- Missing letters when spelling words.
- Reading slowly and lacking fluency.
- Missing out sections of text when reading.
- Writing letters and figures the wrong way round;
- Poor organisation skills.
- Poor memory and concentration.
Dyslexia can vary quite a bit between children and young adults. This makes it very important to properly assess the educational need and what special educational provision will be necessary.
In most cases of Dyslexia, school based special educational needs support could be sufficient. If school based special educational needs support is insufficient, a Statement of Special Educational Needs or an Education Health and Care Plan will be required.
Further help and information on Dyslexia can be found here:
Epilepsy is a brain condition which causes a child or young person to suffer from seizures. Epilepsy can occur naturally in people, or as a result of brain injury. A seizure or epileptic fit, is where messages in the brain are not being relayed correctly. As a result, each seizure can be different and each person with Epilepsy can experience the seizures differently. Epilepsy can be managed with medication, but it can require extra support in school.
If the frequency of seizures has a direct impact on the child’s ability to learn at school, a special educational provision will be necessary. If external support and additional teaching is required, then a Statement of Special Educational Needs or an Education Health and Care Plan may be needed.
Having a detailed assessment of the impact of Epilepsy for the child should be done as early as possible. This can be done via an EHC needs assessment or a statutory assessment. Once this has been done, special educational provision should then be granted to ensure the child can remain in education.
Further Epilepsy information can be found here at these websites:
Tourette’s syndrome is a condition which affects the central nervous system and brain. A child or young person with Tourette’s can involuntarily lose control of their speech and body movements. Support for Tourette’s syndrome includes behaviour therapy and sometimes language / speech therapy. Tourette’s syndrome is classed as being a special educational need.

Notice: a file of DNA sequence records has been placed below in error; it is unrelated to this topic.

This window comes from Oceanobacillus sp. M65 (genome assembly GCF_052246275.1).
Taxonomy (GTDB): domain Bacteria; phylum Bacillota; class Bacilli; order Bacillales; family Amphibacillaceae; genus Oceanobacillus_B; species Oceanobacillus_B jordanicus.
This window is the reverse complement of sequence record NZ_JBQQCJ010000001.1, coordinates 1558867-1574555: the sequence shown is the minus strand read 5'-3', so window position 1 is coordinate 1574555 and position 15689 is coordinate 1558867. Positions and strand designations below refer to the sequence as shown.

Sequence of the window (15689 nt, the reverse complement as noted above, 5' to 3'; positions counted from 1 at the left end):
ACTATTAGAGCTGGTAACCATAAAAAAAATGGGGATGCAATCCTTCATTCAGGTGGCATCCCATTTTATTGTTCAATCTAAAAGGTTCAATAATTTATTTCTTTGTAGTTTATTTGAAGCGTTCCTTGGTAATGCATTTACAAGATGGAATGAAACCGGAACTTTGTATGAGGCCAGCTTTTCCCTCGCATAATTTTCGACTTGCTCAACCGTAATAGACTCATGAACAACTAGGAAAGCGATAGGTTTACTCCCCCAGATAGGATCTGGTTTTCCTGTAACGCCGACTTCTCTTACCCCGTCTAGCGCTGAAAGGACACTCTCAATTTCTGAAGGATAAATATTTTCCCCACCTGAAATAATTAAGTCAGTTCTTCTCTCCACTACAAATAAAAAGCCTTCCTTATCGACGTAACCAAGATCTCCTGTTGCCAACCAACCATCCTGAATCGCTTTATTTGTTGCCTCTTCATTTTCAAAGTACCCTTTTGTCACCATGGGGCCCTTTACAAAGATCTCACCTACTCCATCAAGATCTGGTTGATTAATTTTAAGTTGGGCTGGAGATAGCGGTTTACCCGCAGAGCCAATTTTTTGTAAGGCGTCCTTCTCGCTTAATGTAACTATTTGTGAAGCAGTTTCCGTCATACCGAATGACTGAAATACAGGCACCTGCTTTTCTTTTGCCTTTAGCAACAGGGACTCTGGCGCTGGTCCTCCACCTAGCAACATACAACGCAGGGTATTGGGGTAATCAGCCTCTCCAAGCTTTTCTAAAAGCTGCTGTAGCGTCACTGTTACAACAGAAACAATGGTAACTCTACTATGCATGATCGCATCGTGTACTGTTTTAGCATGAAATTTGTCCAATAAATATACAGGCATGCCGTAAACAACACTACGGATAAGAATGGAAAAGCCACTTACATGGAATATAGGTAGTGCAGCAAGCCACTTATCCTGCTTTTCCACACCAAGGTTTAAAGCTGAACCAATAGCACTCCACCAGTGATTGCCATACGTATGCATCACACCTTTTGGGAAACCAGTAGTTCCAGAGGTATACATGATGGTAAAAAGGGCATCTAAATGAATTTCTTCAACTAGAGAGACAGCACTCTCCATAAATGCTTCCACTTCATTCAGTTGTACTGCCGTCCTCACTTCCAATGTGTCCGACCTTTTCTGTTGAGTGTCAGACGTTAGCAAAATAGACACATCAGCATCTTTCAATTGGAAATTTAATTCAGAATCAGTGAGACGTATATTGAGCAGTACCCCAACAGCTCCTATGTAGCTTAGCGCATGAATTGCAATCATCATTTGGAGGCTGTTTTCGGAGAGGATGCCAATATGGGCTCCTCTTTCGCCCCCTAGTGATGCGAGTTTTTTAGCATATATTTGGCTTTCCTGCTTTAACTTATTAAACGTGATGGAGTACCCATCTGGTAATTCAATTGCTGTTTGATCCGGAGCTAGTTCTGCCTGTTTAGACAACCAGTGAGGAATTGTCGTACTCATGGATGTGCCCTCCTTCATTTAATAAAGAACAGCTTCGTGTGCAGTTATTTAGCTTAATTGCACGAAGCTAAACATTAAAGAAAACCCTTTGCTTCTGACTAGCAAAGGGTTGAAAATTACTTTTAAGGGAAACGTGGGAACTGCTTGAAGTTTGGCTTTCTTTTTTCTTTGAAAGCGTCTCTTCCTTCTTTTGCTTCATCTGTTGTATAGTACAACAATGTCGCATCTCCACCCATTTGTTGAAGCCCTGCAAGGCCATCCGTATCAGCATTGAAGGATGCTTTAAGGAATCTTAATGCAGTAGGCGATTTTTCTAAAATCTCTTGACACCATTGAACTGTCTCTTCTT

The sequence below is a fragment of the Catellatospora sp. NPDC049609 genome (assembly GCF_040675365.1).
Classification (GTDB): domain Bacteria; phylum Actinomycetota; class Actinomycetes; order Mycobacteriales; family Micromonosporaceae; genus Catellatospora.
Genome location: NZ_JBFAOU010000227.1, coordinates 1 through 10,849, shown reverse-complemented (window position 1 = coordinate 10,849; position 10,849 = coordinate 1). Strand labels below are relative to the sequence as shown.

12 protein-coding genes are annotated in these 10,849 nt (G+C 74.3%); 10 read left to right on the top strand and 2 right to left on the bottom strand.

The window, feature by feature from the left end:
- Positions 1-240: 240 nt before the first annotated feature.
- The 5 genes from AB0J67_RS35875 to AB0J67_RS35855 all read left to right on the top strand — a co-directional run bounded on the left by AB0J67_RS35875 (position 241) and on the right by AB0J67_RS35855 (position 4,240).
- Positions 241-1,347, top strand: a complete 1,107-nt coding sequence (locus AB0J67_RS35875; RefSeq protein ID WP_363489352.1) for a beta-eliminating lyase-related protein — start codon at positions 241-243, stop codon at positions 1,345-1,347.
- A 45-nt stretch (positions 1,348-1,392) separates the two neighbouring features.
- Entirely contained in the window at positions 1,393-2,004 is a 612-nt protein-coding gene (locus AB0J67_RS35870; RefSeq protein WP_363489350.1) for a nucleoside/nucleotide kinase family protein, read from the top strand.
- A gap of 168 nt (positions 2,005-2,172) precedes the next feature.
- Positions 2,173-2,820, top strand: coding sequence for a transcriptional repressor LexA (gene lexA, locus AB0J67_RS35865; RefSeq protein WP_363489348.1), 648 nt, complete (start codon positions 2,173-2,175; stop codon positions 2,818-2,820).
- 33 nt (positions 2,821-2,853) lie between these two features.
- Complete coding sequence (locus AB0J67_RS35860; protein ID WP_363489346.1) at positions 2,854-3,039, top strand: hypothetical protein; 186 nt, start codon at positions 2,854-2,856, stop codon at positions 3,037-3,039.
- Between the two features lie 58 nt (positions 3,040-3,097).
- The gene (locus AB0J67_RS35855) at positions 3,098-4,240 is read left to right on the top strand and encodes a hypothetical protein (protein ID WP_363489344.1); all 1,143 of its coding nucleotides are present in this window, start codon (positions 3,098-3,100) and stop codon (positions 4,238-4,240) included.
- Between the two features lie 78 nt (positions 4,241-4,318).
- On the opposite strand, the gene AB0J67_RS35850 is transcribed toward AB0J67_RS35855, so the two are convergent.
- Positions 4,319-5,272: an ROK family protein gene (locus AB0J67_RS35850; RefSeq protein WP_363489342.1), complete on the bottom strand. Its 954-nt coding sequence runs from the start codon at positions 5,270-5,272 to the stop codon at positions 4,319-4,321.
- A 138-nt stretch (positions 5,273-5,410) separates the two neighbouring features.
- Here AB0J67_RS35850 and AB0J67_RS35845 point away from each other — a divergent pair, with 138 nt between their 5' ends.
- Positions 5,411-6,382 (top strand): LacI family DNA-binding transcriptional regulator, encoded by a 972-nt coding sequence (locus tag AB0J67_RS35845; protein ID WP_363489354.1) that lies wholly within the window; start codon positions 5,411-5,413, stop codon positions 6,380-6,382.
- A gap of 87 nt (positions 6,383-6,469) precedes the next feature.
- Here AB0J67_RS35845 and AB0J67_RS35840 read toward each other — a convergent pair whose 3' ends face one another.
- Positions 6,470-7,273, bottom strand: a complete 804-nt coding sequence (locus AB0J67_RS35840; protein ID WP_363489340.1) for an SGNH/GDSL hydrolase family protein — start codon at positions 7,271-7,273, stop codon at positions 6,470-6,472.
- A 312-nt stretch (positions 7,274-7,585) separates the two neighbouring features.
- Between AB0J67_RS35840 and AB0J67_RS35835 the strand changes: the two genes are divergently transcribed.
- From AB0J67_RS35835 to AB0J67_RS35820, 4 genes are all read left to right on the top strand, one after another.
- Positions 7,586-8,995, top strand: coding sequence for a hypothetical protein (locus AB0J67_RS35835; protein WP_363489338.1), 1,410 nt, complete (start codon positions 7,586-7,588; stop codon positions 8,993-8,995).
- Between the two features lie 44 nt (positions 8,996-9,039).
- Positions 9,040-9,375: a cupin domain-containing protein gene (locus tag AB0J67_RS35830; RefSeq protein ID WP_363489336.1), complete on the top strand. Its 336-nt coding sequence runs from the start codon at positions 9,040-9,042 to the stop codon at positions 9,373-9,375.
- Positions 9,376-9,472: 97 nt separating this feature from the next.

As with most of the other types of special educational needs we have covered in this article, a statutory assessment or an EHC needs assessment will need to be conducted. Special educational provision should then be awarded to ensure the child or young person is able to remain in education.
Morel information on Tourette’s syndrome can be found here:
Visual Impairment is a term used to describe vision loss. A Visual Impairment can have a varied impact on a child’s ability to learn depending on how severe the condition is. In some cases special educational provision is required for the child to continue learning and remain in education. In some cases where hearing impairment is also present and significant, the child can obtain substantive special educational provision including specialist teaching and equipment.
If you are concerned that your child or young person is not receiving adequate special educational provision, or that the extent of their needs has been fully identified, it can be useful to secure legal advice about special educational needs.
Further information on Visual Impairment can be found here: